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The Democratic presidential pack is desperate. Five senators, a governor and a representative are seeking one surefire way to capture hearts, minds and votes whenever they are asked what should be done about Iraq now that post-surge statistics show violence there has at least temporarily declined.
Their quandary is based on a false perception that many think and no one speaks: The misguided notion that good news for the U.S. military is bad news for Democratic presidential prospects.
Wrong. One senator proposed the perfect solution — and if an Iraq solution is the standard for choosing a standard-bearer, then the 2008 Democratic presidential nominee ought to be Sen. George Aiken of Vermont.
There are, of course, two hitches: Aiken’s lifelong membership in the Republican Party, and the fact that Aiken’s long life ended in 1984, at the age of 92.
But the Iraq War application of Aiken’s famous prescription for ending with honor the Vietnam War remains even more fitting today than it was in the 1960s: Declare victory and get out.
Aiken was not your typical anti-war liberal dove. He had supported the war initially and the bombing of North Vietnam. But he knew quagmire when he saw it. And so he sought a solution that would please hawks that wanted a victory, and doves, which wanted the war ended.
There never was a U.S. victory moment in Vietnam, but we are there now in Iraq. The war President Bush started has been won. Saddam Hussein — an evil despot who killed many thousands of his fellow Iraqis — has been toppled, captured, convicted and executed.
What happened since then was that Bush committed the same error that Republicans rightly blasted President Bill Clinton for committing in the comparatively minor military mission in Somalia: A never-announced mission creep.
U.S. forces were allowed to be sucked into the vortex of a bloody three-way Iraqi civil war pitting Sunni, Shia and Kurdish forces against each other. Indeed, it has been at least a six-sided civil war, as Iraq’s factions within factions and outsiders from al Qaeda and Iran have slipped into Iraq. Muslims are killing Muslims — and the U.S. military has been allowed to become trapped in the middle, being killed and wounded by all factions and fringes. American men and women on their second and third tours in Iraq have been at war longer than their grandfathers were in World War II.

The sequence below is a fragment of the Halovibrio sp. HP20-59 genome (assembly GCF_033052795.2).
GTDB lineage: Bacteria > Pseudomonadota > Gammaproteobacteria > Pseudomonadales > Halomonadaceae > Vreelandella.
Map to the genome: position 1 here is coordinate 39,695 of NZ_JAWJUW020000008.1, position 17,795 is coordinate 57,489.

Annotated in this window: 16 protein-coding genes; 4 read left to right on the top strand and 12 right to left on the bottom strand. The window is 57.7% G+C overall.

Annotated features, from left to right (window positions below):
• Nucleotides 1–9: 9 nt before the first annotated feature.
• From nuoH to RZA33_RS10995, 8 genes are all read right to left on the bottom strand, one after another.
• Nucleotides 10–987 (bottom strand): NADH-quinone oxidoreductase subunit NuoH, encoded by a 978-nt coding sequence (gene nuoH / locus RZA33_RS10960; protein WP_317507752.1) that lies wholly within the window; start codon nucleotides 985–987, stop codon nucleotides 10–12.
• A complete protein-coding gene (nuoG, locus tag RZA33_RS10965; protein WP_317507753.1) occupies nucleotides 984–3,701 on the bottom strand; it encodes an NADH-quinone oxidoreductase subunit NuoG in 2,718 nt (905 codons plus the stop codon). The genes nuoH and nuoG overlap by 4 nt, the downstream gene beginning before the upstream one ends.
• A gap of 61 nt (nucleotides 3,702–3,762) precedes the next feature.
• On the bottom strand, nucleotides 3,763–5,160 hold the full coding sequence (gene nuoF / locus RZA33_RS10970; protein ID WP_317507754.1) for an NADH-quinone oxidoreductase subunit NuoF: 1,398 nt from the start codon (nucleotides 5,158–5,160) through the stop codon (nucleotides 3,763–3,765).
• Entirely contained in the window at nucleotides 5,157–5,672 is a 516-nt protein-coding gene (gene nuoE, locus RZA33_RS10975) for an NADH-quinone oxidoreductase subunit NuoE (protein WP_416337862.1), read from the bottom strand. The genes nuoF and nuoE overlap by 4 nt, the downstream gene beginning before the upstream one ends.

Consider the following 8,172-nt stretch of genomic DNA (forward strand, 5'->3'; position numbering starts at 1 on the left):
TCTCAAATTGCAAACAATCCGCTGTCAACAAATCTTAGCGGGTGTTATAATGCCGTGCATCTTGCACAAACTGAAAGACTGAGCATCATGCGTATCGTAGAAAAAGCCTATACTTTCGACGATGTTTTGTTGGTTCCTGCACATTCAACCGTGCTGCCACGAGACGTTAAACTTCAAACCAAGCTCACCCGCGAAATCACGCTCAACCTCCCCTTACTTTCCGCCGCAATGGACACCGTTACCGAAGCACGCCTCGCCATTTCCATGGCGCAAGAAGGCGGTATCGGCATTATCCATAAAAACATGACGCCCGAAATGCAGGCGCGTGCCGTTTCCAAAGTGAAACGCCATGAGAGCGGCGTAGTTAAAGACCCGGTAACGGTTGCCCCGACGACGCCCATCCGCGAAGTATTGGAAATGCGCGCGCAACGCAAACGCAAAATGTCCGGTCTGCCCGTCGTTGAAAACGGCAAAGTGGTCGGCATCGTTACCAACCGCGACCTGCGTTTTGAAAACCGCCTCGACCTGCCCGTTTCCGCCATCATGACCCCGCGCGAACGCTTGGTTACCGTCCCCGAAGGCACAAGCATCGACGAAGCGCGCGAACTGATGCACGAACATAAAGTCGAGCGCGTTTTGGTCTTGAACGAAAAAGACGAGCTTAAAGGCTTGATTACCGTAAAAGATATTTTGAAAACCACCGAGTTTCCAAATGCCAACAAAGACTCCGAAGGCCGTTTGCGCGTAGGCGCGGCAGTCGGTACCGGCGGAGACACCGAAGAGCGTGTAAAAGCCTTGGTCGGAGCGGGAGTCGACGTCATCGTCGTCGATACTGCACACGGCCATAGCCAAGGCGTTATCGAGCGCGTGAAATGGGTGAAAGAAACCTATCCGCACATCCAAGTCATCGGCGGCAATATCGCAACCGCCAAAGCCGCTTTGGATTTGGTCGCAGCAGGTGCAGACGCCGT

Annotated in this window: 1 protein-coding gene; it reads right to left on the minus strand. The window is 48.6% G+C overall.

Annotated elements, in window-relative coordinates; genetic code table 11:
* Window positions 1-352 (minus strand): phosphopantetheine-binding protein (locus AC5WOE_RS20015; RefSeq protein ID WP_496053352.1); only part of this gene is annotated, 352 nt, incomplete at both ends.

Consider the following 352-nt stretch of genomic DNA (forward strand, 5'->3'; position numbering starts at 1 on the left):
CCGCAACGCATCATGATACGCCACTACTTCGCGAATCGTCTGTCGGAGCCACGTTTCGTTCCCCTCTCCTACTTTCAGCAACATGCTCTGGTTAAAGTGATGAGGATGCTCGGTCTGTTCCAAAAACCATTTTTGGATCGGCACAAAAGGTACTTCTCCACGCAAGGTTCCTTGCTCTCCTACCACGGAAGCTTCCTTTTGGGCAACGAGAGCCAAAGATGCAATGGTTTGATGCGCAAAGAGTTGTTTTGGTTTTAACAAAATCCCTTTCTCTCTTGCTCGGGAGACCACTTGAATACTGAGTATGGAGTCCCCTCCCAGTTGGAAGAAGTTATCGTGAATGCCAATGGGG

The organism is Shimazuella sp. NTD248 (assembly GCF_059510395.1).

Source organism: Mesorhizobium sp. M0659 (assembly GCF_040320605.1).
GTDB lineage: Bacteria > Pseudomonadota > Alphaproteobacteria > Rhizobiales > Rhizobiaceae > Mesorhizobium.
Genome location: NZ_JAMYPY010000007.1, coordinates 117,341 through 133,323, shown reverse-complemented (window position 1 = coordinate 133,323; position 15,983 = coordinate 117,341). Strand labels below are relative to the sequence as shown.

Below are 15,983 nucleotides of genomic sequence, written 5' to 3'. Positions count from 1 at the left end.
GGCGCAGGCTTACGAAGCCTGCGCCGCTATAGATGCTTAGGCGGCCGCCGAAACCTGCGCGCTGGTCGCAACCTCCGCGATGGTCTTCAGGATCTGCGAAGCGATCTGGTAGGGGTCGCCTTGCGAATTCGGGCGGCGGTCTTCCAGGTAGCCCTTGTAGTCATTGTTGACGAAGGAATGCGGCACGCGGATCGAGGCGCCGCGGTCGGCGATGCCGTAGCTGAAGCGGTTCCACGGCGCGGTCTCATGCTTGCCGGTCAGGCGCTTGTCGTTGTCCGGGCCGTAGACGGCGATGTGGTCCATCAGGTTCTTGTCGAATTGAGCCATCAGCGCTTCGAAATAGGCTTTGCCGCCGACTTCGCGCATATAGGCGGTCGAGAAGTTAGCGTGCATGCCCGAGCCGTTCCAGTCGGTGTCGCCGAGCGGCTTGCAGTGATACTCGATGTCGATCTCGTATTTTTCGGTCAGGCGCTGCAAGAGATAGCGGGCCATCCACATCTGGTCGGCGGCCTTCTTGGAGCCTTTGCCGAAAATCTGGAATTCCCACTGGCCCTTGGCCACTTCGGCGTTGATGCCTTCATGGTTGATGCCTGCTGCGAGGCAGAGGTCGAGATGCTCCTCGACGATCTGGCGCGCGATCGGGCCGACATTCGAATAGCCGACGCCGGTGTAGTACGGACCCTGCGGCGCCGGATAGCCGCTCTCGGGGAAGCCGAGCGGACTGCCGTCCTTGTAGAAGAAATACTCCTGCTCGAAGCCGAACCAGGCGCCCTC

But now, U.S. military figures show that the civil-warfare in Iraq has become, at least statistically, a bit more civil. So Iraq’s politicians have no excuse to continue refusing to make political peace. But they do need a push.
That should be the Democrats’ new master plan. Start by celebrating the fact that the U.S. troops won their war. This is the perfect time for Democrats to demonstrate the extinction of their three decades of reflexive dovish imagery. Fly with the hawks by celebrating U.S. military victories. Out-hawk the hawks by vowing to accomplish what Bush failed to do — vanquish al Qaeda. Also, defeat for a second time the Afghanistan Taliban that, because of a Bush Team attention deficit disorder, was allowed to regain what they had lost.
Now is the time for Democrats to demonstrate that theirs is the party of 21st-century smart power, the combination of military and diplomatic power and vision.
Failure to seize the initiative now could cause Democrats to be forever outside the gates at 1600 Pennsylvania Ave., looking in on Inauguration Day. Now is the time for Democrats to declare “Mission Accomplished!” And show that they are ready to move vigorously to accomplish the next stage by sending Iraqi politicians the only signal they will understand — by getting out. And also by declaring their party’s determination to defeat the enemy that attacked us on 9/11 and has been allowed to survive and recoup, recruit anew and threaten us again.
Democrats can rally around any of several commonsense withdrawal plans. One of the first was proposed two years ago by former Reagan assistant defense secretary Lawrence Korb, now a senior fellow at the Center for American Progress: Withdraw most troops through a strategic redeployment, but keep some troops in the region with a mission of preventing al Qaeda from establishing a new sanctuary there.
Democrats can take their guidance from yet another bit of wisdom from Aiken, who said in 1966: “I’m not very keen for doves or hawks. I think we need more owls.”
(Martin Schram writes political analysis for Scripps Howard News Service. E-mail him at martin.schram(at)gmail.com.)